I use to create small stories and a brief historie for my model railroads to gave myself some kind of freelanced prototype. This way, I’m limited in rolling stock and I’ve a guideline what structure and equipment along the railroad line matches my railroad. Anyhow, the Louise Valley Lumber Co. still was without this freelanced history. Until today…
The Louis Valley Lumber Company never was a big logging operation. Placed somewhere in the United States, the logging company started a railroad around 1900 to haul logs from the woods along the Louise Valley to a saw mill nearby and ready cut lumber further down to a std. gauge main line railroad. The logging railroad originally used a 17ton T-boiler Shay and 10 skeleton log cars. In 1920, the Shay #1 got wrecked in a derailment and there was no way to get her repaired in back into service.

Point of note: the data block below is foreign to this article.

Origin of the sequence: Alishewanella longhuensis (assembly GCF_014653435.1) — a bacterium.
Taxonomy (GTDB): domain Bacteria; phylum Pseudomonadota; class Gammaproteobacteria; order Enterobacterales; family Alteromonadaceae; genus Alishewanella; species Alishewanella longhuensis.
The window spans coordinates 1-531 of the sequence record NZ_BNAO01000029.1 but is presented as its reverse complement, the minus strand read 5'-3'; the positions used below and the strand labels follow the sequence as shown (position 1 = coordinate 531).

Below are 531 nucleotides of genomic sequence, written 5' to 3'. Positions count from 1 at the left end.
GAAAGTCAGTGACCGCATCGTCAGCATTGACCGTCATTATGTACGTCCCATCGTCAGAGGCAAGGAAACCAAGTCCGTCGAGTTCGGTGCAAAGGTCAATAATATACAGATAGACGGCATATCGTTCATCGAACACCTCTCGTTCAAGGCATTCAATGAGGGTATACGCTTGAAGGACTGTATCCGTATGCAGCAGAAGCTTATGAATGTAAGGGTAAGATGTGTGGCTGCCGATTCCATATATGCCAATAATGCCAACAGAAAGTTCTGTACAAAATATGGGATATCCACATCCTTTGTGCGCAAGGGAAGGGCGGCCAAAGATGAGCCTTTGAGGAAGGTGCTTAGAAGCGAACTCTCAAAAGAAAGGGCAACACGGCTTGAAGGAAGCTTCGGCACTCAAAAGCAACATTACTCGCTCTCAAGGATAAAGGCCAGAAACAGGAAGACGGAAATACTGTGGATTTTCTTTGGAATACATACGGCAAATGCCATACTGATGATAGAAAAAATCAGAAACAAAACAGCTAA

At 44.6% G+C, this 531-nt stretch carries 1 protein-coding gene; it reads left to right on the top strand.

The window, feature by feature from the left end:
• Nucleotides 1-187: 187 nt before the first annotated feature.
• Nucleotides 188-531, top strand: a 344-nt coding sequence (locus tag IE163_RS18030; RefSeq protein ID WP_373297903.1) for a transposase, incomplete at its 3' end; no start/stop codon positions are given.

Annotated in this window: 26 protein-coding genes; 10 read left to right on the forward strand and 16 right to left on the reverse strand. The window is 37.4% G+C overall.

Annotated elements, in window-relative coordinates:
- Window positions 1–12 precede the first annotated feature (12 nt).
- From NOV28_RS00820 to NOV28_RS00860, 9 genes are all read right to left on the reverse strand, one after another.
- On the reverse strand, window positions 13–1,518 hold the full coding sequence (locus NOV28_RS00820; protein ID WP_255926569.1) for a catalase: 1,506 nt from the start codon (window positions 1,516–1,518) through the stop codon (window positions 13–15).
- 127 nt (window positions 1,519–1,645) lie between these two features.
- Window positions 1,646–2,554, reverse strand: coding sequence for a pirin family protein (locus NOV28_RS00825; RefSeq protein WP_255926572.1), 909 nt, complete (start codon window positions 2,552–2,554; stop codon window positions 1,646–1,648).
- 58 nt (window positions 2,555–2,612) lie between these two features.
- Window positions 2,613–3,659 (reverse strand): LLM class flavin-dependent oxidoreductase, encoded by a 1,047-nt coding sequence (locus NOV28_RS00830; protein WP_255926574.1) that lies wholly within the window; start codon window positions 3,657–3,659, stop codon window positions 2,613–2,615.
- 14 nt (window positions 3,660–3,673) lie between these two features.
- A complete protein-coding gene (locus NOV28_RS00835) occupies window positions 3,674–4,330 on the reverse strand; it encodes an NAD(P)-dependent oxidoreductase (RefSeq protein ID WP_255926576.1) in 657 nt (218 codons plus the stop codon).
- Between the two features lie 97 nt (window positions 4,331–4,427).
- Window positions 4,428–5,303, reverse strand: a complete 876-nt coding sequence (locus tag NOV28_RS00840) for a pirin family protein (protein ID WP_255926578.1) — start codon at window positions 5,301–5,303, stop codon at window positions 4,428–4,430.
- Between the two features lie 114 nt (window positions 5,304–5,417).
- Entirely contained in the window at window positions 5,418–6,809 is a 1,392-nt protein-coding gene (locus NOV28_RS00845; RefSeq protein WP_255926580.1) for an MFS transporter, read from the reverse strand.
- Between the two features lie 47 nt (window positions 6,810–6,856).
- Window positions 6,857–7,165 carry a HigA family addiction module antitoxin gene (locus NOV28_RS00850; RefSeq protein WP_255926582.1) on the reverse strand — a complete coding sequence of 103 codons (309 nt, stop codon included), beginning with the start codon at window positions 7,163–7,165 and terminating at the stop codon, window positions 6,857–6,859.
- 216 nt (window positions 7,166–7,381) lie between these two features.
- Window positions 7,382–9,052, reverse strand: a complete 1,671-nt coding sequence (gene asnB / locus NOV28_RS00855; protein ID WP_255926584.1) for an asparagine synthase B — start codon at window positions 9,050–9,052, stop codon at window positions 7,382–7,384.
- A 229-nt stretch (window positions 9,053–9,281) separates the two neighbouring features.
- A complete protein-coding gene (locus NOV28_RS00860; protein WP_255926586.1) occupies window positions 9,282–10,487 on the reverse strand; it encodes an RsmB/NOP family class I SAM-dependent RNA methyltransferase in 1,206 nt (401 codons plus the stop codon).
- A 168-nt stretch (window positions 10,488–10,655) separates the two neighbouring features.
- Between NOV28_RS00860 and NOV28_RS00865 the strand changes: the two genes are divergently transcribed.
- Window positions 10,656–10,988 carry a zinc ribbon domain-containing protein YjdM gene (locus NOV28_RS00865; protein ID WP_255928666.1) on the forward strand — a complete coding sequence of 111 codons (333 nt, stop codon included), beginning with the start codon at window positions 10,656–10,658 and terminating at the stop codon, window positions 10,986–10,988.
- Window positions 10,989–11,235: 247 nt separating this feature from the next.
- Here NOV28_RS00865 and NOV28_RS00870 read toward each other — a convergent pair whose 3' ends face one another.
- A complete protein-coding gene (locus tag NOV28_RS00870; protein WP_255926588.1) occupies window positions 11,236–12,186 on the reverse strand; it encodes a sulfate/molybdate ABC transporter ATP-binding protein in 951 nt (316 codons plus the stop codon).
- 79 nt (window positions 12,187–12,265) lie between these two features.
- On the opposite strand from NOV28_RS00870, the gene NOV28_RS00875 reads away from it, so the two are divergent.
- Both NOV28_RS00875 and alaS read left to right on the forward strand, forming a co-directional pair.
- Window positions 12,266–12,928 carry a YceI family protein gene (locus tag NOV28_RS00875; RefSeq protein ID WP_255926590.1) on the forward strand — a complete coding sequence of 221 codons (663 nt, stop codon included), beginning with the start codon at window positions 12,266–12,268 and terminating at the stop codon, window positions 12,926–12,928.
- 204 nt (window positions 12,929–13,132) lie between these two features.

A second-hand bought Class B 32ton Shay took place instead and the logging operation increased the following years. The larger Shay made longer trains possible, so the saw mill was expanded and additional log cars came into service. Usually, a string of 5-6 log cars was loaded at the log landing, while the Shay hauled another string to the sawmill. Fresh cut timber was hauled to the interchange each evening in a long string of cars.
The last big investment was a used log-loader which was purchased in 1925 to speed up the work on the log landing.
During the mid 1940th, the saw mill production and sales decreased each year and finally the company closed down just before 1950.